R.S. CORRUCCINI, R.H.Y. POTTER, AND A.A. DAHLBERG
sion may be, it seems to be unconnected to
caries.
DISCUSSION
The older Pima, raised less recently on less
refined diets than the younger Pima, are significantly less variable from occlusal ideals
in spite of their greater deleterious age
changes. The most obvious suspects as causal
agents for this difference are dietary change
and genetic change.
Genetic admixture could only have been
extremely slight in the intergenerational
time. Orthodontists have often invoked the
notion that “race mixture” causes malocclusion (refuted by Chung et al., 1971; Horowitz
and Osborne, 1971), in that one may inherit
jaw size from one parent which may be disharmonious with tooth size inherited from
the other, or malfitting upper and lower jaw
profiles from two different ethnic predecessors. Other than this notion, it could also be
theorized that the white U S . population has
a higher frequency of deleterious alleles for
occlusion through accumulating mutations,
and that admixture with whites raised the
Pima malocclusion prevalence. However,
these mechanisms are both very unlikely,
due to the short time involved and the lack
of evidence of increase in genetic flow. What
little admixture that has been documented
among Pima seems more toward Mexican
mates.
In considering environmental correlates of
occlusal variation, no single study on humans can offer adequate controls. A crosscultural approach, where many societies urbanizing under different conditions may be
examined, holds the most hope for achieving
a n understanding of the causes. Other studies documenting a sudden deterioration of
occlusal norms have remarked upon the diet,
particularly its physical consistency, and how
that changes with Western contact. Such
study populations have included Eskimos
(Waugh, 1937a, 1937b; Williams, 1943; Price,
1936; Wood, 1971), Australian aborigines
(Clinch, 1951), Chinese (Liu, 1977; Goose,
1972), Appalachian Americans (Corruccini
and Whitley, 1981),Europeans (Lavelle, 1968;
Davies, 19721, Asian Indians (Kaul and Corruccini, 1983; Corruccini et al., 1983), Melanesians (Lombardi and Bailit, 1972;
Corruccini and Pacciani, 19831, Amerinds
(Niswander, 1966), and reviews of several
populations (Klatsky, 1948; Price, 1935;
Hunt, 1961).
In the Pima occlusal transition, dietary
consistency and its relation to chewing stress
likewise seems to be a possible factor. There
is considerable theoretical and experimental
support for this concept. It has been shown
that vigorous chewing during growth affects
midfacial, palatal, and chin growth favorably
(Hunt, 1959, 1961) by transmission of forces
through the alveolus, and that lessening the
biomechanical demands of diet causes a reduction of temporomandibular joint size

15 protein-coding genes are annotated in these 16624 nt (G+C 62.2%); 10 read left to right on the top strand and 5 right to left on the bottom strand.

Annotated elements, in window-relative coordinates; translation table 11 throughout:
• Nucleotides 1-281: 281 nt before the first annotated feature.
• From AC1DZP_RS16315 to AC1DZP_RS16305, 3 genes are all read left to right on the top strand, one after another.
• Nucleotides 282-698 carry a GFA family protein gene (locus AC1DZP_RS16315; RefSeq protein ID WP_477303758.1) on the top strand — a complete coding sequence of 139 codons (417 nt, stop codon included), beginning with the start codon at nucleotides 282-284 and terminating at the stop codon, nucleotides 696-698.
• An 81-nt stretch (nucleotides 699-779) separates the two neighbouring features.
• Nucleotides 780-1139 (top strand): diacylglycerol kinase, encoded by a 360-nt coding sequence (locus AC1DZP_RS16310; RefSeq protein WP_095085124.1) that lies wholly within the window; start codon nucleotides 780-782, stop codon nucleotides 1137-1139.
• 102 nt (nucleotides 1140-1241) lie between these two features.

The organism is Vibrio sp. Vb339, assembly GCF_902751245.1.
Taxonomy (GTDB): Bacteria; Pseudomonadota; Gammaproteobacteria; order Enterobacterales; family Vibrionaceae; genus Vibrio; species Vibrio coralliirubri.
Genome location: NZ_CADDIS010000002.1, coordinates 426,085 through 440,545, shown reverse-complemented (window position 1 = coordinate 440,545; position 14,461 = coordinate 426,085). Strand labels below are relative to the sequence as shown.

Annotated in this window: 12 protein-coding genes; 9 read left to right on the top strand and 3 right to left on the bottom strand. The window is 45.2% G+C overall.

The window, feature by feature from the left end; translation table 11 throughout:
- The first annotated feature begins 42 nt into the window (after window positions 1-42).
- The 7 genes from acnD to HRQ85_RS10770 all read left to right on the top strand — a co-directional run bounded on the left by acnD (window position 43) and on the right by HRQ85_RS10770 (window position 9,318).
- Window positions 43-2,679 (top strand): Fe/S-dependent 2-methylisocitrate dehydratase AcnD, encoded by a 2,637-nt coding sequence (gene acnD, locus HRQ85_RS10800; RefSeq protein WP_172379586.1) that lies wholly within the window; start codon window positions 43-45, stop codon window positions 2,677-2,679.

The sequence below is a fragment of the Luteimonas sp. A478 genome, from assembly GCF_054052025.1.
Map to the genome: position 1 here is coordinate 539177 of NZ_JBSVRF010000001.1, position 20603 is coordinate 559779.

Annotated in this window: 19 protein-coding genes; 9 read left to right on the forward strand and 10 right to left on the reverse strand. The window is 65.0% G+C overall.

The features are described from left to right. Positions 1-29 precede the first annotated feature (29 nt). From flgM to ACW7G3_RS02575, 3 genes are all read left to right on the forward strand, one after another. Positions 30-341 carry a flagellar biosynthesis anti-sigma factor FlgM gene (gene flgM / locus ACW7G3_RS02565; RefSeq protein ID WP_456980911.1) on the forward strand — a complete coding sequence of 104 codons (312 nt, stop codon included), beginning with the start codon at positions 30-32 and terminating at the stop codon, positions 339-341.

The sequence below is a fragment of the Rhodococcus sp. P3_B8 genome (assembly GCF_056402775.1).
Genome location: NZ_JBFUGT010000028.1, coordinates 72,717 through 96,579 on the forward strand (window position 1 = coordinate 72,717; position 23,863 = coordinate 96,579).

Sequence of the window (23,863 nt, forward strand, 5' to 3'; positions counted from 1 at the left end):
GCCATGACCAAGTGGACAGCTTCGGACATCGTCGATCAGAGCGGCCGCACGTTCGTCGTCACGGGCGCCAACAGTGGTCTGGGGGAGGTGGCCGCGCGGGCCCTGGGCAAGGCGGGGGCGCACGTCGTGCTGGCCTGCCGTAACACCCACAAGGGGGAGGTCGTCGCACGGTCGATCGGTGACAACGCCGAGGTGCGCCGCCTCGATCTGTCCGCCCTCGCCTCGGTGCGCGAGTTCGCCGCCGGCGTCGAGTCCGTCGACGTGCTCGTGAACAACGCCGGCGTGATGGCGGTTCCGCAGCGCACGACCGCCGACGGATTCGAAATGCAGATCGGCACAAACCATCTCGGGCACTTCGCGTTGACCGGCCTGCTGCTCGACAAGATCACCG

(Hinton and Carlson, 1979; Corruccini and
Handler, 1981). The maxillary narrowing
that invariably accompanies occlusal deterioration on a population level has been induced in laboratory rats (Watt and Williams,
1951; Beecher and Corruccini, 1981a), macaques (Beecher and Corruccini, 1981b), and
squirrel monkeys (Corruccini and Beecher,
1982; Beecher et al., 1983) fed artificial soft
diets. Malaligned teeth and abnormal occlusal contacts were also significantly greater
for the soft diet group than hard diet controls
in the squirrel monkey study.
Other environmental correlates of the
maxillary collapse syndrome and related
malocclusion which co-occur with urbanization have been suggested. Premature deciduous tooth loss seems a t most to be a minor
contributing factor. Chronic allergy, respiratory infection and mouth-breathing (Marks,
1965; Harvold et al., 1973) have a few effects
similar to soft diet but respiration and posture lack a logical functional relation to tooth
displacement. Interproximal attrition once
was thought to increase relative arch space
and maintain isomeric dental relationships
in the aborigines with gritty diets (Begg,
19541, but the universal applicability of this
mechanism is doubtful (Brace, 1977; Lombardi, 1982; Kaul and Corruccini, 1983) especially a s it does not explain crowding in
the 12-20 age range prior to significant attrition. In this age range, malocclusion has become the most expensive medical condition
in the average American family.
It could be that biased sampling operated
in the older group, since only individuals
with nearly intact dentitions were scored and
these may have had better occlusions than
excluded cases when younger. Only a n extended longitudinal design could answer this;
we hope the facts that most cases age 40-t
were excluded, and that the different sample
average ages of 15 and 28 span a period of
little occlusal change, mitigate this problem.
From our data, we conclude that the change
in oral function resulting from dietary
PIMA OCCLUSAL VARIATION
change is a likely factor in deterioration of
occlusion in younger Pima. Physical anthropologists and geneticists are suited to test
this theory in various rapidly urbanizing societies where more drastic occlusal changes
(as well as other increases in chronic noninfectious disease conditions) are shown, especially since dental clinicians are often less
than maximally appreciative of cross-cultural data and their implications for preventive therapy.
ACKNOWLEDGMENTS
This study was supported in part by NIH
NIDR DE05771 (to R.H.Y.P.), NSF BNS
8119875 (to R.S.C.), and an award from
Southern Illinois University Office of Research Development and Administration.